We’re at a critical moment in history: scientific advances over the last few decades have given us profound insight into genetic diseases, and there’s hope that in the future we’ll be able to cure these illnesses with genome editing technologies such as CRISPR/Cas9. Such methods are currently being fine-tuned, but they’re still nowhere near ready for altering human germlines. To apply them to make genetically modified babies, as the Chinese scientist He Jiankui recently claimed to have done is utterly irresponsible. I was deeply shocked by this news, as were many of my scientific colleagues.
Despite all the enthusiasm about the undeniably enormous promise of genome editing, we have to recognise that the technique is not yet perfected. We know, for example, that in some cases genome editing can completely delete larger-than-intended segments of the genome. In the wrong setting, such as the human germline, this could have devastating consequences.
What’s more, the data presented by He indicate that he didn’t have control of his own method. For instance, he didn’t induce the exact mutations he originally intended. The consequence of the actually created mutations is still unknown. In addition, the genome of the infants born in China may have only been modified in some body cells but not others, which could erase even the potential therapeutic benefit. He Jiankui himself was aware of these shortcomings, but still insisted on seeing the babies born.
He Jiankui ignored a number of scientific guidelines, including those he published under his own name. And based on statements from Chinese authorities, Jiankui may have circumvented fundamental procedures for conducting medical trials. He’s a rogue scientist who took a monstrous and unethical approach, wronging his patients.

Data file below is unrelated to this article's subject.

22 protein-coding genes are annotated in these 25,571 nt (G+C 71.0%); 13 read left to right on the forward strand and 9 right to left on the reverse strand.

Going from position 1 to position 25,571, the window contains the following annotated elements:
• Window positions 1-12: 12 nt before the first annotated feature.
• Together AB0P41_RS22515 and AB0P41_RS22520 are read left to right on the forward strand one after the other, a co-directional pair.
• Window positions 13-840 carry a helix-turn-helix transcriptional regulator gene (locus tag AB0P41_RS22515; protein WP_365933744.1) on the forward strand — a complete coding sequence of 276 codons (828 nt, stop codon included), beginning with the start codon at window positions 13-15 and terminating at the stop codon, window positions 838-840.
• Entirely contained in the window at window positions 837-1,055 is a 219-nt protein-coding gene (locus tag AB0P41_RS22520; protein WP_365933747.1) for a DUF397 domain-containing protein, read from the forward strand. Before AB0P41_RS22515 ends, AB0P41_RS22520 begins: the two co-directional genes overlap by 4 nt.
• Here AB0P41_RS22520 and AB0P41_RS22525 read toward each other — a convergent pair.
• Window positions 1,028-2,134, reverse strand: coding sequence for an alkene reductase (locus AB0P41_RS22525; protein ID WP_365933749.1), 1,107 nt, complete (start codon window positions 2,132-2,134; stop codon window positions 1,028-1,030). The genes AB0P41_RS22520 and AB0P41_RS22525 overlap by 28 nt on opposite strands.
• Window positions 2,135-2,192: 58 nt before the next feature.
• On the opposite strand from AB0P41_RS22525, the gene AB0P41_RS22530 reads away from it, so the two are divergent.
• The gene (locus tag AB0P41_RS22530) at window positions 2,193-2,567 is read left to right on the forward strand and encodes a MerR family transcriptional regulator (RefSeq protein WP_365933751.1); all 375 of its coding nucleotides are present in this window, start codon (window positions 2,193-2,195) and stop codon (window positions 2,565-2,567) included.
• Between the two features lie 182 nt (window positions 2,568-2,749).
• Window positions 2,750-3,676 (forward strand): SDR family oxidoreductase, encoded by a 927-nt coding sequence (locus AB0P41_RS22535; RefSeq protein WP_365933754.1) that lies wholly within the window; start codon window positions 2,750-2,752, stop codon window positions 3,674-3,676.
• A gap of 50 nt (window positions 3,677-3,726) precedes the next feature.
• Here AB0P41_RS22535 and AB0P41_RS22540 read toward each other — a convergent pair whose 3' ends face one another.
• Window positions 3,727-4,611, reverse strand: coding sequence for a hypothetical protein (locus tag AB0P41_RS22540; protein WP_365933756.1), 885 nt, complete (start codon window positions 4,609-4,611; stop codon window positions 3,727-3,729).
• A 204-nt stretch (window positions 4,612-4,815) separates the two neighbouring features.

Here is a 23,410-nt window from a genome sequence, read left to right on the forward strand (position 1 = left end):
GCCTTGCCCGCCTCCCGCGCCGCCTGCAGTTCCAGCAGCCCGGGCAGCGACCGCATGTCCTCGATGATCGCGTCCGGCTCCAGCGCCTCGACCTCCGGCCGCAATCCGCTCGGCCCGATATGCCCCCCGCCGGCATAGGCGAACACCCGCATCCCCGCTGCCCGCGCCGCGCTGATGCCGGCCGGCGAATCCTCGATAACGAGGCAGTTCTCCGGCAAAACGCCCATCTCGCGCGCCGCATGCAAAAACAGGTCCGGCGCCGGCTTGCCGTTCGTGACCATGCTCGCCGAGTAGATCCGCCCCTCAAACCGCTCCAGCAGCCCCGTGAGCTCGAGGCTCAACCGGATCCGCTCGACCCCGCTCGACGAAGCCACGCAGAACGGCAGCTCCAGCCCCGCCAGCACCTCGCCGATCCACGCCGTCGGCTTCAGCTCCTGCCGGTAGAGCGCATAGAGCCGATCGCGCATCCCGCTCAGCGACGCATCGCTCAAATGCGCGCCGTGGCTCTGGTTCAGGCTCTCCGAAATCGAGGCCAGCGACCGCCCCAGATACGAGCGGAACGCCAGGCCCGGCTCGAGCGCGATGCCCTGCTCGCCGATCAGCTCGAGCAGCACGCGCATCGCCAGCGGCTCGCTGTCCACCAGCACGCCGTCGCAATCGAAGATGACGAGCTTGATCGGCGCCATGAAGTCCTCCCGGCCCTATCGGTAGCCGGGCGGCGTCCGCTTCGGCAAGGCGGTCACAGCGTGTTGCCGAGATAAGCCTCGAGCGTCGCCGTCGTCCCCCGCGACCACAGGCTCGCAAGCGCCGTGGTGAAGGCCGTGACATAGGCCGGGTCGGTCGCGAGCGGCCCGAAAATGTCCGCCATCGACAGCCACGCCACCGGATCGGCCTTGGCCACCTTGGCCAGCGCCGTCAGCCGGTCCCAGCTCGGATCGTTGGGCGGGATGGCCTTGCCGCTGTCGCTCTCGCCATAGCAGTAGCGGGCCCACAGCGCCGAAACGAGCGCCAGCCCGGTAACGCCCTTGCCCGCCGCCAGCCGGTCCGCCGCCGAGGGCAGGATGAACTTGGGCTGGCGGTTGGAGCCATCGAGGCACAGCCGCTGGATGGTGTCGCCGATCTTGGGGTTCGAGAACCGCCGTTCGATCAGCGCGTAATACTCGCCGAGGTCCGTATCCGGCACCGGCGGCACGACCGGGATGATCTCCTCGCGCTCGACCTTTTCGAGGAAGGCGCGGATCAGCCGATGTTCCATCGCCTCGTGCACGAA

But none of this means we should vilify the use of genome editing technology for good.
Important research and potential cures
Vital basic research on genome editing, including that on human embryos, is already underway. In Great Britain, the USA and China particularly, tightly regulated research is using the CRISPR/Cas9 method in order to modify human embryos. Scientists are thus investigating important issues relating to pregnancy and reasons for miscarriage. By long-standing law, the embryos must not be allowed to develop for more than 14 days.
“It’s important not to leave patients behind.”Jacob Corn
Additionally, should the technology at some point be deemed safe enough, one can envisage cases in genetic disease treatment where deliberate germline genetic modification might be ethically justified. But along with other scientists, I believe that this method should only be applied as a last resort if no alternative therapy is available. In many cases, there is an alternative: couples with genetic diseases wishing to have children can often be successfully assisted through artificial insemination and preimplantation genetic diagnosis (PGD).
But in a very few cases, PGD is not feasible – either where both partners carry two copies of a gene for the same recessive genetic disorder, or where one partner carries two copies of the gene for a dominant hereditary disorder.
Risk of overreaction
It’s important not to leave these patients behind. For even if they’re rare, they’re still relevant – we’re speaking of real people with serious illnesses and no other prospect of a cure. While we must indeed protect these patients from being exploited by unscrupulous scientists like He, we mustn’t allow prohibitions to dash their hopes of being helped by new types of genetic therapy.
There’s a danger that in the wake of one person’s appalling actions, we could overreact in calling for blanket prohibitions on germline modification in humans. This would be overshooting the mark, especially as existing regulations already prohibit He Jiankui’s actions. What’s needed now is serious discussion about the possible risks and benefits of germline editing. And well-thought out regulation that prohibits bad actions while leaving a path for desperate patients.